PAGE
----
The sportswriting background of Wilner and Rappoport is evident in the text’s short paragraphs, crisp sentences, and rhetorical questions, as well as their taste for quips. Game play is narrated in close-up detail, full of vibrant verbs and endearing anecdotes, as when we see the father of UCLA’s Lew Alcindor (later, Kareem Abdul-Jabbar) celebrate his son’s 1969 championship by leaving his bleacher seats to play first trombone with the school band. Wilner and Rappaport’s fan energy is the book’s driving force: they glow in the light of a game they love. Their eagerness to talk ball is contagious, and their detailing of game-by-game strategy is enlightening.
But "The Big Dance" takes a victor-centric approach, flat-lining the natural drama of the sport by beginning and ending each chapter – nay, each anecdote – with the winners. It reads like a hero’s march. And yet, nearly everyone who has ever participated in March Madness has lost. Disappointment, or the victory of making a brief appearance, is part of the texture of the tournament. These teams deserve more than a casual mention in a book purporting to be as broad as this one.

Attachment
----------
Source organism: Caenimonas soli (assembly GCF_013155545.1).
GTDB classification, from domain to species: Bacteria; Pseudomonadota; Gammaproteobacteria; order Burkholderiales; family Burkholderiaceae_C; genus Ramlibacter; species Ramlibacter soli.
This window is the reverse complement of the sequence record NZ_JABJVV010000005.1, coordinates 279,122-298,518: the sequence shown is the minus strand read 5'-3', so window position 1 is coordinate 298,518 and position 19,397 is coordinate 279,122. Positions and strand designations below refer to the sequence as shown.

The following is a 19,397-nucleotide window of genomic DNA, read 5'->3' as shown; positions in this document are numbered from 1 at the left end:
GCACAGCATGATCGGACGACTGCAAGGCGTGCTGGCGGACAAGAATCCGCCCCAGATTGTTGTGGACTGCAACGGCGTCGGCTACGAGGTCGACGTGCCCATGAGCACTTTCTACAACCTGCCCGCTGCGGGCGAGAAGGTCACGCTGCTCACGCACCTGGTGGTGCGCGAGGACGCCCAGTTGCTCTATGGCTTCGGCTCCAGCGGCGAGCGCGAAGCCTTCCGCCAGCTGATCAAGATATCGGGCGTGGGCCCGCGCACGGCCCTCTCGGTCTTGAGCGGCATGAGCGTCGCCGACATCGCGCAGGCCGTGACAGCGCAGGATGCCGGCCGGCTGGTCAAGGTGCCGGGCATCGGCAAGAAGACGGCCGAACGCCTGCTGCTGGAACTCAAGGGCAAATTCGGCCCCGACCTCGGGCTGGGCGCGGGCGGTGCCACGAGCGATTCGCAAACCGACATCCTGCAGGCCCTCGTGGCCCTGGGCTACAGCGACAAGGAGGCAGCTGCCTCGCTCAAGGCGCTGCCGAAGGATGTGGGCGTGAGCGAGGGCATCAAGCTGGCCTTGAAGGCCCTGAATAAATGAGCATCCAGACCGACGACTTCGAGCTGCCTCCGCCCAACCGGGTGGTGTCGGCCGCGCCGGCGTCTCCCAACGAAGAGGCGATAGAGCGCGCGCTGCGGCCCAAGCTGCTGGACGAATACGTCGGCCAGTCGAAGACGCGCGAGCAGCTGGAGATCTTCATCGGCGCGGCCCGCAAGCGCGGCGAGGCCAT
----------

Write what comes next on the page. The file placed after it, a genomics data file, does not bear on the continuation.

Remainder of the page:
Even among winners, we are given narrow vantage. Naturally, there is a full chapter on John Wooden’s ten championships in 12 years at UCLA. But the chapters that follow loop us right back to UCLA in the Wooden years. The authors give us identical turns of phrase and anecdotes about Lew Alcindor and Bill Walton. A quote from Wooden is literally recycled: “Alcindor was the most valuable player I’ve ever coached,” Wooden tells us on both page 36 and 55. “Bill Walton is the second most valuable player, and you can put up a pretty good argument that he was as valuable as Alcindor.”